StG44

StG45

Sticky bomb

Stien Kaiser

Stinson Municipal Airport

Stitch Encounter

Stjepan Filipović

Stockton Metropolitan Airport

Stolpersteine in the district of Braunau am Inn

Stolpersteine

Storm Across Europe

Storm Over Arnhem

Storm Over the Pacific

Storm Warning (Higgins novel)

Storming of the Bastille

Storybook Land Canal Boats

Stoyan Stoyanov

Straža na Drini

Strafbattalion

Straight Flush (B-29)

Strange Cargo (B-29)

Strasbourg - Saint-Denis (Paris Métro)

Strategic bombing during World War II

Strategic Bombing Survey (Atomic attacks)

Strategic Bombing Survey (Pacific War)

Strategic Bombing Survey

Strategic Command: European Theater

Strategic operations of the Red Army in World War II

Strawberry Fields (film)

StrayDog: Kerberos Panzer Cops

Street Names of Paris, 1er arrondissement

Strength Through Joy

Stridsvagn m/41

Strikers 1945 Plus

Strom Thurmond

Structure of the Imperial Japanese forces in the South Pacific Mandate

Structure of the Japanese Army in Mengjiang

Struma disaster

Stuart Greeves

Stuart Price

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Stuart S. Stryker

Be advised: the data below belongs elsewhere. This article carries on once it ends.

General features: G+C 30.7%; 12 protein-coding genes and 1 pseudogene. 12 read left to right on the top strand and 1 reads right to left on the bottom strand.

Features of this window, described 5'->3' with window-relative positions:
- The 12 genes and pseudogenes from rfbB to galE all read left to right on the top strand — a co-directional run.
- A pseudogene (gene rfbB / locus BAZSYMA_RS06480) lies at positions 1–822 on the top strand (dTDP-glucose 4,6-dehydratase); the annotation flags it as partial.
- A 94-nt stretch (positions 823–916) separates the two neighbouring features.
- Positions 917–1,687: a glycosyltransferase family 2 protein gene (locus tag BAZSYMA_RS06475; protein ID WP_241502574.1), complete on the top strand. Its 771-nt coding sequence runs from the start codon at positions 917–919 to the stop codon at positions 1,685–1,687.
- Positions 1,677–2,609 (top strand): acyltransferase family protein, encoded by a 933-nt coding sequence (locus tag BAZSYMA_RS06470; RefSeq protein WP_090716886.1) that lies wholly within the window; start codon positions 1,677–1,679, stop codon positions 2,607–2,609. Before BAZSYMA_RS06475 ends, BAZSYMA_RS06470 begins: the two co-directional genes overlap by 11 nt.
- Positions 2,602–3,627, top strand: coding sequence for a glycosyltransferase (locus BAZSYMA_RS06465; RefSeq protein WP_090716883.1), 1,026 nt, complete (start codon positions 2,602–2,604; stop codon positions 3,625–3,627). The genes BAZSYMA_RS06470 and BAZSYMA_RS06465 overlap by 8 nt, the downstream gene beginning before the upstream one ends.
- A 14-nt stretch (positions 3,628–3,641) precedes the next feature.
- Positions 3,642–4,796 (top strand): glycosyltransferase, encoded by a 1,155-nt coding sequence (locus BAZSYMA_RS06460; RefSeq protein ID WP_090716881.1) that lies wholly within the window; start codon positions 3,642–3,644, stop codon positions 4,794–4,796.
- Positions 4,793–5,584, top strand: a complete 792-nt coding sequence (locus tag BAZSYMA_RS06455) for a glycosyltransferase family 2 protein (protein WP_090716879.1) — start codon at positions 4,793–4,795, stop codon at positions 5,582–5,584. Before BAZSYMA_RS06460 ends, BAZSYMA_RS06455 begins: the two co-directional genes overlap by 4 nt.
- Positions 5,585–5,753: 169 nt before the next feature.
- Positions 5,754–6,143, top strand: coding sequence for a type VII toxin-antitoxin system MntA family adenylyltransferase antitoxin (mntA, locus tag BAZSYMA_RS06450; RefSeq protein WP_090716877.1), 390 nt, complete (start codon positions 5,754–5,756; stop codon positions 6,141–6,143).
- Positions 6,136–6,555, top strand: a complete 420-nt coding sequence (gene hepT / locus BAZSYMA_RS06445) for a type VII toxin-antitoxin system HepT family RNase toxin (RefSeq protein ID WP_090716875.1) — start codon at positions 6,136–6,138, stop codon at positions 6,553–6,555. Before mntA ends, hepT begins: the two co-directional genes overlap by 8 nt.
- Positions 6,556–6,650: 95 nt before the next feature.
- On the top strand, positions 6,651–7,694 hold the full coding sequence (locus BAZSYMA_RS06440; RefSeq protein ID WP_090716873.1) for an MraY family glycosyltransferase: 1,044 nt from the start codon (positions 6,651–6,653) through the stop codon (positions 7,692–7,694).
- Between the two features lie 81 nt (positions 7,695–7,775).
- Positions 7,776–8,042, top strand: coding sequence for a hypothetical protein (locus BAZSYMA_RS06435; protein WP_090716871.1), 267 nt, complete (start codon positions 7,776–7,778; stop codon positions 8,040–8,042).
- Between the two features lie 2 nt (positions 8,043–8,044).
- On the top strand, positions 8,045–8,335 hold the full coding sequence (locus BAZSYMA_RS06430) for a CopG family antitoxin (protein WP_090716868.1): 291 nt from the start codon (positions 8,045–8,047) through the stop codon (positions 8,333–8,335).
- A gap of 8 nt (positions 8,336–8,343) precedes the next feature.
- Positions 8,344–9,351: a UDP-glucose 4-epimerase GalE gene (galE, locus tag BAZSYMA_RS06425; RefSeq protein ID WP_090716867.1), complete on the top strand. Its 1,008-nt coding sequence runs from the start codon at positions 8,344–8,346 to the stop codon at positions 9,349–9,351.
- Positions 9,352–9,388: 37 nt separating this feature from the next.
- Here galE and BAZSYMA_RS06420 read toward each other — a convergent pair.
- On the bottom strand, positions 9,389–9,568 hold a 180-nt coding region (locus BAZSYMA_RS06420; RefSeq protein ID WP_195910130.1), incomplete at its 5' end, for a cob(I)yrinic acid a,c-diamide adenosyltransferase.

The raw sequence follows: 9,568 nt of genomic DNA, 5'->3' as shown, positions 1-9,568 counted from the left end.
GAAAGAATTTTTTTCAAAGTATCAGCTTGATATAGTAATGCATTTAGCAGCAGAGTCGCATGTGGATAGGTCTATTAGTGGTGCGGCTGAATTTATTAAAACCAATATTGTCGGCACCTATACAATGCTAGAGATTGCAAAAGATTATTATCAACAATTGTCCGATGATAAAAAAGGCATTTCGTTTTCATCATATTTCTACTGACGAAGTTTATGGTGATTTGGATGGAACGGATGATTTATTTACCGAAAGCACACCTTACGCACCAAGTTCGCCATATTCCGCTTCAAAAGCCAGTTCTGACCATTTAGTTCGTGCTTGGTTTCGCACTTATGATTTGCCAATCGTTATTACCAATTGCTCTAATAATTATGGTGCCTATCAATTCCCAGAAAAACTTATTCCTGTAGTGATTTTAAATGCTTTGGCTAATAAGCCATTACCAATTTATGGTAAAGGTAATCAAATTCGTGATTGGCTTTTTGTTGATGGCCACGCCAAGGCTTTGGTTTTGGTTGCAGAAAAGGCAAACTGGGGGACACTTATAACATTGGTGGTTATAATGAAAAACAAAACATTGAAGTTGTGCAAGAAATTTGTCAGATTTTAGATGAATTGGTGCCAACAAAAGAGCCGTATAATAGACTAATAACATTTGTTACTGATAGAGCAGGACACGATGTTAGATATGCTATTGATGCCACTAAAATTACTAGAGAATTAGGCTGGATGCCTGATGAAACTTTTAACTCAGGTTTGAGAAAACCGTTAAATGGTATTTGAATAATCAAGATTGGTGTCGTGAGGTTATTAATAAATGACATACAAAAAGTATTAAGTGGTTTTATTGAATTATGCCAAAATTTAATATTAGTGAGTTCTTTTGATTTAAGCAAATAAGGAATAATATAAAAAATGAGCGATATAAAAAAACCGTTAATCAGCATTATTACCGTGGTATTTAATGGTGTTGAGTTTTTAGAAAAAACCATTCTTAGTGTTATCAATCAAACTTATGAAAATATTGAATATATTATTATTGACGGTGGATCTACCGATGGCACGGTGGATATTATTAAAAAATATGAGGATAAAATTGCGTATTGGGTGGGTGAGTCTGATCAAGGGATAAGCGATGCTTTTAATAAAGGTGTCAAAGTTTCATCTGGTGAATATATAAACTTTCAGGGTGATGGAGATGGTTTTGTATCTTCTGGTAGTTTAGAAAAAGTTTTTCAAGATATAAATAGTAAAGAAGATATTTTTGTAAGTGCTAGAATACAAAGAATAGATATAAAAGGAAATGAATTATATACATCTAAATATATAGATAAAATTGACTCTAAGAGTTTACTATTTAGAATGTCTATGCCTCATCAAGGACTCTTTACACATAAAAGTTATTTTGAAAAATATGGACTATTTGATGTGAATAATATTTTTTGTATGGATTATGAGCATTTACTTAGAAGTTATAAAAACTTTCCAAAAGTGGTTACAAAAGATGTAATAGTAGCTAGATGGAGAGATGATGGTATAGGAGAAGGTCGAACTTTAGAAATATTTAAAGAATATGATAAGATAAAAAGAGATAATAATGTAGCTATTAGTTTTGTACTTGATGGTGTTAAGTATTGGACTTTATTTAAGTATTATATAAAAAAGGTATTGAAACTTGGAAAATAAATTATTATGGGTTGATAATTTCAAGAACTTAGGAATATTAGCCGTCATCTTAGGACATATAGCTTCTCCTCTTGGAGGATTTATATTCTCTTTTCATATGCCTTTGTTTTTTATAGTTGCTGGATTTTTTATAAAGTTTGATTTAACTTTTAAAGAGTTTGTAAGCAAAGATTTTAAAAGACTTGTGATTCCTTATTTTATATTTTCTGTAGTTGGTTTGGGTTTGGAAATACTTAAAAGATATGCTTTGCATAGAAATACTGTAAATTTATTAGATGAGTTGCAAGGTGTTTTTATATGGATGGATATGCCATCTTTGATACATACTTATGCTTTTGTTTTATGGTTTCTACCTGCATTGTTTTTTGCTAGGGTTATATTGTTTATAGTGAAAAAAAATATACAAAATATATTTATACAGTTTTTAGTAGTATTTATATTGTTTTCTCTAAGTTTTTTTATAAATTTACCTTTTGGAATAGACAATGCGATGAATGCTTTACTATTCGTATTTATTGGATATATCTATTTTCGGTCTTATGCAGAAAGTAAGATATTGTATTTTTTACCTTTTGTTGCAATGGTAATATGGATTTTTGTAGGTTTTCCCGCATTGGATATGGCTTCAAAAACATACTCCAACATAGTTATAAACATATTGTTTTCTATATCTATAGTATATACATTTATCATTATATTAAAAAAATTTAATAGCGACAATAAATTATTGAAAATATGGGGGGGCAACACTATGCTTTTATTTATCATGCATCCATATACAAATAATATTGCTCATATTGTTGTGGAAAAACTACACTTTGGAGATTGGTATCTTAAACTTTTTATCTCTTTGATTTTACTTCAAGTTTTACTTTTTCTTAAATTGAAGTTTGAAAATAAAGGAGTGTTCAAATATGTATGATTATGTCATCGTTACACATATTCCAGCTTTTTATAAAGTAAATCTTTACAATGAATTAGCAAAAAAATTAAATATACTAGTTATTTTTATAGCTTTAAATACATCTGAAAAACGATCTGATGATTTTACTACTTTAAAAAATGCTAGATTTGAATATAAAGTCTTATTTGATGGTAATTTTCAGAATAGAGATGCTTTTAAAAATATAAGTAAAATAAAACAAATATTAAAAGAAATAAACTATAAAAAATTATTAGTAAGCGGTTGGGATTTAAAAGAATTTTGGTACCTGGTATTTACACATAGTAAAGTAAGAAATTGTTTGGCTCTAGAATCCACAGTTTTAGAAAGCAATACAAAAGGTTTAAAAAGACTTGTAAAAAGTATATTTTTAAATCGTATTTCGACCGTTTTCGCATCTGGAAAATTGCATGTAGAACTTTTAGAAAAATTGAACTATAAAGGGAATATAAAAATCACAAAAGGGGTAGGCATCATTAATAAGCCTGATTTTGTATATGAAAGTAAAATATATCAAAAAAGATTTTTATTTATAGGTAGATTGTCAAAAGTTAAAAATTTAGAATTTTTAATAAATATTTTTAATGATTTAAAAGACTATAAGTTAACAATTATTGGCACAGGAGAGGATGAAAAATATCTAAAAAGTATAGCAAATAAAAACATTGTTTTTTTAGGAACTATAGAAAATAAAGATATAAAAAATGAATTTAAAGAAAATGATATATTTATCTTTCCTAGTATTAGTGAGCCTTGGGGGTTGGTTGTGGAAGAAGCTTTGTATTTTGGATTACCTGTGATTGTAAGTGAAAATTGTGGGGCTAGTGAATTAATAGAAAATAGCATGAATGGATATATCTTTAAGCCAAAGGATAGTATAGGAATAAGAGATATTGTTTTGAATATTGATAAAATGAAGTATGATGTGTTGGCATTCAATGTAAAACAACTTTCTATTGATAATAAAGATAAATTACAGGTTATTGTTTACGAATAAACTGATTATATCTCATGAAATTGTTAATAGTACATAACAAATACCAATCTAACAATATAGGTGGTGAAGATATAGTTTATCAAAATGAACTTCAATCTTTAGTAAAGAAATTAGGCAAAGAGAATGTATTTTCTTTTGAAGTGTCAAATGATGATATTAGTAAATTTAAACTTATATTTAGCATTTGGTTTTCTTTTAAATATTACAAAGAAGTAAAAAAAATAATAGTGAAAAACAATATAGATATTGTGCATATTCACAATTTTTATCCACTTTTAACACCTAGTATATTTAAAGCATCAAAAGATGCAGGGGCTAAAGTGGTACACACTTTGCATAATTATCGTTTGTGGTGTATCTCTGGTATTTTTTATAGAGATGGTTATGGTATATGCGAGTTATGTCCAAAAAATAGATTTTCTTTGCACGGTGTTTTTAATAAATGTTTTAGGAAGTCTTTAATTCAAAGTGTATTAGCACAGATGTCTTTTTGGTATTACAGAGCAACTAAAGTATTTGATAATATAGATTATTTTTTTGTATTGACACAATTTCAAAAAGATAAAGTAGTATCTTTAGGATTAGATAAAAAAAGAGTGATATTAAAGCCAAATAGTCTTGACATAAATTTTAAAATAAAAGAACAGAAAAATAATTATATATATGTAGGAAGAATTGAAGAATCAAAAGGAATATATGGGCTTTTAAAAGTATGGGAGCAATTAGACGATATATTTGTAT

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Stuart tank

Studebaker US6

Studio Tram Tour: Behind the Magic

Sturer Emil

Sturmabteilung

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Stuttgart Municipal Airport

Stutthof concentration camp

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Stéphanie Cohen-Aloro

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SU-100

SU-100Y Self-Propelled Gun

SU-101 and SU-102 self-propelled guns

SU-122

SU-14

SU-152

SU-76

SU-85

Su Bingwen

Su Yu

Sub-district II of Żoliborz (of Armia Krajowa)

Sub-district III of Wola (of Armia Krajowa)

Sub-district IV of Ochota (of Armia Krajowa)

Sub-district VI of Praga (of Armia Krajowa)

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Subhas Brigade

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Subject of the state

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Submarines of the People's Liberation Army Navy

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Subsequent Nuremberg Trials

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Suffren-class cruiser

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Suggestion Box

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Suite française (Irène Némirovsky)

Suiyuan Campaign (1936)

Sukhoi Su-6

Sullivan brothers

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Sully Prudhomme

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Suma-class cruiser

Sumiteru Taniguchi

SUMKA

Summer Offensive of 1947 in Northeast China